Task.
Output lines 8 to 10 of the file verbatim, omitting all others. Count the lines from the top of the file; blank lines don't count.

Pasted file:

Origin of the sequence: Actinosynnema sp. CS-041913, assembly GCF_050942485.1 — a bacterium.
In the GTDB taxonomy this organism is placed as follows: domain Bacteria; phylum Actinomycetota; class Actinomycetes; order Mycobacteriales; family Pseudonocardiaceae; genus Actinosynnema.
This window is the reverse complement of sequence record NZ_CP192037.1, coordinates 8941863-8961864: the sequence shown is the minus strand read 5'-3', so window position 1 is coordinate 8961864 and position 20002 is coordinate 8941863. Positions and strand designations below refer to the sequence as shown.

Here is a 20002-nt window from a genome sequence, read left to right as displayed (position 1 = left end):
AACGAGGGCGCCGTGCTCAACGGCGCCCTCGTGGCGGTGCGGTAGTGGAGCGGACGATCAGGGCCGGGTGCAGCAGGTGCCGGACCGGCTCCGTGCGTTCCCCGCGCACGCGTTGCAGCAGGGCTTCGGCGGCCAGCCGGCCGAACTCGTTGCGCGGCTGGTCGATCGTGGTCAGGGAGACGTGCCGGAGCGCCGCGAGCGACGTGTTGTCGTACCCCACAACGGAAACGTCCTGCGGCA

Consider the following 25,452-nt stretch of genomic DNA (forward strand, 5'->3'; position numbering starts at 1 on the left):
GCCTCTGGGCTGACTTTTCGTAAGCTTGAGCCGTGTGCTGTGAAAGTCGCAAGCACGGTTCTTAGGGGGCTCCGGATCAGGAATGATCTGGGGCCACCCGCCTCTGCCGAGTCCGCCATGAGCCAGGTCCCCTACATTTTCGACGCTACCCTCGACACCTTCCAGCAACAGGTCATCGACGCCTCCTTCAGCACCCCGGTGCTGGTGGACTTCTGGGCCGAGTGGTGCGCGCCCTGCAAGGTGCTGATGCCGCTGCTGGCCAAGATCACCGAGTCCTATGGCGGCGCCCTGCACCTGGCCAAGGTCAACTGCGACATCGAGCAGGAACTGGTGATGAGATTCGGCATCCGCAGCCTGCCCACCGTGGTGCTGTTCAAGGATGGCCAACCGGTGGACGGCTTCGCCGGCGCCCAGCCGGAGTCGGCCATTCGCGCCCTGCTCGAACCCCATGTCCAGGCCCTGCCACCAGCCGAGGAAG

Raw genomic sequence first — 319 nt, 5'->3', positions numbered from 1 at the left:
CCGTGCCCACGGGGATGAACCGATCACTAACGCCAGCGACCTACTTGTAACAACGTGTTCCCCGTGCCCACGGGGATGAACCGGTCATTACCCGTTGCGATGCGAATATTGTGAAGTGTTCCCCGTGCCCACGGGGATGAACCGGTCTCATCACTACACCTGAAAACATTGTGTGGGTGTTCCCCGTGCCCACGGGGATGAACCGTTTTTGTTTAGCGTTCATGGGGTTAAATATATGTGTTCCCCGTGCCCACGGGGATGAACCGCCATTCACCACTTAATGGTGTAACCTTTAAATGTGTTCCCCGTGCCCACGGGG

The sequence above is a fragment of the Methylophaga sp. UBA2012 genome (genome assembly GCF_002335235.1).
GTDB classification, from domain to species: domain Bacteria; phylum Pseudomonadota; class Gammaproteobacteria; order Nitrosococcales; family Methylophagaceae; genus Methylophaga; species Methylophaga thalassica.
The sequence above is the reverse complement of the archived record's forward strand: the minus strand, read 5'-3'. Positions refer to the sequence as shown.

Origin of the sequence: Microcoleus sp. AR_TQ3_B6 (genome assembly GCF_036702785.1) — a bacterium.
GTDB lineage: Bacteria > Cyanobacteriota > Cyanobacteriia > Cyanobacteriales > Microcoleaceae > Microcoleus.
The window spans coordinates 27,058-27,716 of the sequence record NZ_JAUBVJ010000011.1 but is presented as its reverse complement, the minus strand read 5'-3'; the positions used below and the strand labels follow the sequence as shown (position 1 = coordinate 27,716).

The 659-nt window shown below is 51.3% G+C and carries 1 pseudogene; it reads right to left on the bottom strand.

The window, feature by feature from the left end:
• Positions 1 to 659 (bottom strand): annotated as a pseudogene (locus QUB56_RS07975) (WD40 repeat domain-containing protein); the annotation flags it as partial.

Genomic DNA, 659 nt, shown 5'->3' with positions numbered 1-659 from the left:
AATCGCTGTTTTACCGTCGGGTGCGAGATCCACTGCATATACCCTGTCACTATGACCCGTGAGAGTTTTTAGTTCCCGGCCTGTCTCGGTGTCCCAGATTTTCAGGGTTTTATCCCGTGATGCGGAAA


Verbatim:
Raw genomic sequence first — 319 nt, 5'->3', positions numbered from 1 at the left:
CCGTGCCCACGGGGATGAACCGATCACTAACGCCAGCGACCTACTTGTAACAACGTGTTCCCCGTGCCCACGGGGATGAACCGGTCATTACCCGTTGCGATGCGAATATTGTGAAGTGTTCCCCGTGCCCACGGGGATGAACCGGTCTCATCACTACACCTGAAAACATTGTGTGGGTGTTCCCCGTGCCCACGGGGATGAACCGTTTTTGTTTAGCGTTCATGGGGTTAAATATATGTGTTCCCCGTGCCCACGGGGATGAACCGCCATTCACCACTTAATGGTGTAACCTTTAAATGTGTTCCCCGTGCCCACGGGG

The sequence above is a fragment of the Methylophaga sp. UBA2012 genome (genome assembly GCF_002335235.1).